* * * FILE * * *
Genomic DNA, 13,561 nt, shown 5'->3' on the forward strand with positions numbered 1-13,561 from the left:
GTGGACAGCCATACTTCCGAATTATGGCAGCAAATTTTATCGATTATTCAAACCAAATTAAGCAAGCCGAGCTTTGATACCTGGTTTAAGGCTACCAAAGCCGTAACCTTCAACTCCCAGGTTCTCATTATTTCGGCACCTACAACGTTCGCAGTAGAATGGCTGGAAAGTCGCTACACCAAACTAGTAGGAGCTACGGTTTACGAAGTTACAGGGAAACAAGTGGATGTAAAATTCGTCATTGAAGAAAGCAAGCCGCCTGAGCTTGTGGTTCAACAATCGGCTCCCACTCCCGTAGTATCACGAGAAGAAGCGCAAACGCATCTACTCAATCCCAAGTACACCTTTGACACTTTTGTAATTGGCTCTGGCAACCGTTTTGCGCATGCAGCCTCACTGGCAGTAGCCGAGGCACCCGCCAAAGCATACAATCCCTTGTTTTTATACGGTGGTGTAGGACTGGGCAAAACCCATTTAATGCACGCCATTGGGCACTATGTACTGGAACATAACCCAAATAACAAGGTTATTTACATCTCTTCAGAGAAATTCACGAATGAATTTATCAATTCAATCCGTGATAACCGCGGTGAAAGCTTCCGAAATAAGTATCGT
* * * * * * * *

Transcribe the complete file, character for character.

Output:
Genomic DNA, 13,561 nt, shown 5'->3' on the forward strand with positions numbered 1-13,561 from the left:
GTGGACAGCCATACTTCCGAATTATGGCAGCAAATTTTATCGATTATTCAAACCAAATTAAGCAAGCCGAGCTTTGATACCTGGTTTAAGGCTACCAAAGCCGTAACCTTCAACTCCCAGGTTCTCATTATTTCGGCACCTACAACGTTCGCAGTAGAATGGCTGGAAAGTCGCTACACCAAACTAGTAGGAGCTACGGTTTACGAAGTTACAGGGAAACAAGTGGATGTAAAATTCGTCATTGAAGAAAGCAAGCCGCCTGAGCTTGTGGTTCAACAATCGGCTCCCACTCCCGTAGTATCACGAGAAGAAGCGCAAACGCATCTACTCAATCCCAAGTACACCTTTGACACTTTTGTAATTGGCTCTGGCAACCGTTTTGCGCATGCAGCCTCACTGGCAGTAGCCGAGGCACCCGCCAAAGCATACAATCCCTTGTTTTTATACGGTGGTGTAGGACTGGGCAAAACCCATTTAATGCACGCCATTGGGCACTATGTACTGGAACATAACCCAAATAACAAGGTTATTTACATCTCTTCAGAGAAATTCACGAATGAATTTATCAATTCAATCCGTGATAACCGCGGTGAAAGCTTCCGAAATAAGTATCGT